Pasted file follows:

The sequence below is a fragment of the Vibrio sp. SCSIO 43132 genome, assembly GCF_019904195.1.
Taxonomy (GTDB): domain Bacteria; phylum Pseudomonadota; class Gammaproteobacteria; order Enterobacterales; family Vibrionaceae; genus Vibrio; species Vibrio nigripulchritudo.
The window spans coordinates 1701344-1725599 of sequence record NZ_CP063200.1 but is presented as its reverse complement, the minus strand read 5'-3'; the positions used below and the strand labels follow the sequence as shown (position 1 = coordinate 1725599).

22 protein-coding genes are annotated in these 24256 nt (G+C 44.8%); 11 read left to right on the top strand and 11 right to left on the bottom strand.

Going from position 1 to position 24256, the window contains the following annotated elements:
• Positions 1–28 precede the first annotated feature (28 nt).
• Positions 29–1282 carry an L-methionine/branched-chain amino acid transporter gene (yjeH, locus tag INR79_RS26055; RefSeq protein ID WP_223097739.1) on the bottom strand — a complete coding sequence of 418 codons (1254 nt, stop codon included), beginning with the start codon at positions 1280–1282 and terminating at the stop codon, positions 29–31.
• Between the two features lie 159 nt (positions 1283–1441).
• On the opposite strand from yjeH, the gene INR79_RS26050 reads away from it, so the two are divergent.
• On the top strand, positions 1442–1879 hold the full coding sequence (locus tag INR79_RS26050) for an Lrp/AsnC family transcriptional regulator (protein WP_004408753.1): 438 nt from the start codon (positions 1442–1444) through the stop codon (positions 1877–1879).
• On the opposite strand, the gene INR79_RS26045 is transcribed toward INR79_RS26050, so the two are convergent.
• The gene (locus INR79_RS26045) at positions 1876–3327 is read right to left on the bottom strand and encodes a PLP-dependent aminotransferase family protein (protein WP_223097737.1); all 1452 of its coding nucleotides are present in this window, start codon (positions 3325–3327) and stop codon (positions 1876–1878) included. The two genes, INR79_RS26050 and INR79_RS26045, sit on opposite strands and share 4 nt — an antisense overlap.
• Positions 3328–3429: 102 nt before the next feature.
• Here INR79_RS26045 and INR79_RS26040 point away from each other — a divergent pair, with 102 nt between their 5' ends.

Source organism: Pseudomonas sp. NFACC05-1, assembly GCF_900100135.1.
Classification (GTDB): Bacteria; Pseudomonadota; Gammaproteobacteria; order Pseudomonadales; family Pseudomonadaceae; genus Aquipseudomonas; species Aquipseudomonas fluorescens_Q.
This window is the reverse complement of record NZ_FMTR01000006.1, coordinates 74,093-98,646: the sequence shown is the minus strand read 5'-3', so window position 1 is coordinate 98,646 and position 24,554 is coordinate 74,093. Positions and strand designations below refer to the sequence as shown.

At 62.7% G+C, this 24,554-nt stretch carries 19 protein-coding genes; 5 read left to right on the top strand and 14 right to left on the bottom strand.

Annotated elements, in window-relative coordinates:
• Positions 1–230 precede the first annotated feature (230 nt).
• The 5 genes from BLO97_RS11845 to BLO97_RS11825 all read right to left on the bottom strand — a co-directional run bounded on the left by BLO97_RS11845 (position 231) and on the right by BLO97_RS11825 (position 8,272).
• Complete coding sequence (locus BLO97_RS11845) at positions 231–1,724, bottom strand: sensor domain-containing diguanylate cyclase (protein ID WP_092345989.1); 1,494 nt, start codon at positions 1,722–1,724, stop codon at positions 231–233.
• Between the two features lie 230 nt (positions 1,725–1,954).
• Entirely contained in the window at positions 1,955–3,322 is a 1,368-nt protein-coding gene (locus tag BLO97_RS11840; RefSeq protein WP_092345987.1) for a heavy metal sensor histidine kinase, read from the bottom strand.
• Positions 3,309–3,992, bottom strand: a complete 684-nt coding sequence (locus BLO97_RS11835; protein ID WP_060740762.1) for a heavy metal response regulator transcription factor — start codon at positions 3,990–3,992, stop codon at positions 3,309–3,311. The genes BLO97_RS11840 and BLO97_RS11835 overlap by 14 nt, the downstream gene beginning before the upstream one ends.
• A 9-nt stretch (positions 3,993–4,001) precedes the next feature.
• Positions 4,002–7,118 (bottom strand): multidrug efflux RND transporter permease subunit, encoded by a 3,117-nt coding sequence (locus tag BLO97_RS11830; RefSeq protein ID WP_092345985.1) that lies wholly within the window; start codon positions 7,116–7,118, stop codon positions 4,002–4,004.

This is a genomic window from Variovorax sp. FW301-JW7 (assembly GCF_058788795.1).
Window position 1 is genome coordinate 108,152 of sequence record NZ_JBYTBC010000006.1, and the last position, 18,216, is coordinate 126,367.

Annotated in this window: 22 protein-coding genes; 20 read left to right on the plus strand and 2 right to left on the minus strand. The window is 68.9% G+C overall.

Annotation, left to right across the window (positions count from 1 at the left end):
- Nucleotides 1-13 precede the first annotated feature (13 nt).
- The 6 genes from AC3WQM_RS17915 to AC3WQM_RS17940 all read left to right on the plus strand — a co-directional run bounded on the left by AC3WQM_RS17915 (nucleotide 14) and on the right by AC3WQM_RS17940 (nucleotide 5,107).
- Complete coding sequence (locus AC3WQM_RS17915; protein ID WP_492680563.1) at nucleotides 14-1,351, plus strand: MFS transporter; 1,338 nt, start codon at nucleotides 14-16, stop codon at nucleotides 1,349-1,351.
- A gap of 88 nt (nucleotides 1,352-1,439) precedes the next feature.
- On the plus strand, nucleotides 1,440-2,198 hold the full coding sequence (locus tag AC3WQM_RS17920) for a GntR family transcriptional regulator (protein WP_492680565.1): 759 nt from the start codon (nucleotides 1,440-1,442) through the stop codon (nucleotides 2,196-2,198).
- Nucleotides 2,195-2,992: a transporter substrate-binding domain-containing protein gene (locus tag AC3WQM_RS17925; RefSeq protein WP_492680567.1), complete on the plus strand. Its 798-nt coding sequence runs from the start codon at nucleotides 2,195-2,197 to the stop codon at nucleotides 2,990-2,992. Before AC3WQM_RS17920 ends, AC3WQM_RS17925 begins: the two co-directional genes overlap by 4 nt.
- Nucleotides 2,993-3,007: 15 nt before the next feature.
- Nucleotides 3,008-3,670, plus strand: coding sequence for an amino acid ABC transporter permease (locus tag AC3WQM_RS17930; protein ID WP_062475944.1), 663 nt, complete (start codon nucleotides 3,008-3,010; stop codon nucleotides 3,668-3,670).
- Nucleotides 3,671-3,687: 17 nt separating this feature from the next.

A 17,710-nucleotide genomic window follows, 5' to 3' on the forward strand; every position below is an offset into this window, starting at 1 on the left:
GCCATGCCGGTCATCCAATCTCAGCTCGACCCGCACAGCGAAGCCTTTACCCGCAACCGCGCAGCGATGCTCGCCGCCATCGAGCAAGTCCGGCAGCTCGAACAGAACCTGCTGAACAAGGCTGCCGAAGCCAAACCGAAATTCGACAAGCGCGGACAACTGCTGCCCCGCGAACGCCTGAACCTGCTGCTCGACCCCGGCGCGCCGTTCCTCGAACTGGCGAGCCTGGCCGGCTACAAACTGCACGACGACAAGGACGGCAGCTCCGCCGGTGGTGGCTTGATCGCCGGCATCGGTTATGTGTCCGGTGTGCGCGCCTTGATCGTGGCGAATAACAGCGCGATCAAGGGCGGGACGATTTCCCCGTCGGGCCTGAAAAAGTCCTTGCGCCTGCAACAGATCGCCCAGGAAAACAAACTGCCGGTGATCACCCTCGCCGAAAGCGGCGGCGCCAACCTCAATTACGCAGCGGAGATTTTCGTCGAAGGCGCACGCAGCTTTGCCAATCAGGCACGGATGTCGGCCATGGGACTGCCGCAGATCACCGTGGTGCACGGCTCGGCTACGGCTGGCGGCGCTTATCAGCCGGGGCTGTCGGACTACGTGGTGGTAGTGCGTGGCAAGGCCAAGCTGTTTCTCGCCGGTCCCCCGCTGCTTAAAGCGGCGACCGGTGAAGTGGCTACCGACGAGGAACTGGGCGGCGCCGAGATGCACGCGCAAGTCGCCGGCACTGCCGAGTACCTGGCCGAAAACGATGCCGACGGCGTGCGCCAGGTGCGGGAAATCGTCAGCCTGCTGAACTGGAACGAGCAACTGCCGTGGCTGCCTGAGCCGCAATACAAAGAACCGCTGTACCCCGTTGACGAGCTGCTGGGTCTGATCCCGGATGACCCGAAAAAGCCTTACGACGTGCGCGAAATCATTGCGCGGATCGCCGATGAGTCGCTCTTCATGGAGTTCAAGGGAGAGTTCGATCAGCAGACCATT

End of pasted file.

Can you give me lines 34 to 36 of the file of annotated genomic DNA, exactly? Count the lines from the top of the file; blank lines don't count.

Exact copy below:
- Complete coding sequence (locus AC3WQM_RS17915; protein ID WP_492680563.1) at nucleotides 14-1,351, plus strand: MFS transporter; 1,338 nt, start codon at nucleotides 14-16, stop codon at nucleotides 1,349-1,351.
- A gap of 88 nt (nucleotides 1,352-1,439) precedes the next feature.
- On the plus strand, nucleotides 1,440-2,198 hold the full coding sequence (locus tag AC3WQM_RS17920) for a GntR family transcriptional regulator (protein WP_492680565.1): 759 nt from the start codon (nucleotides 1,440-1,442) through the stop codon (nucleotides 2,196-2,198).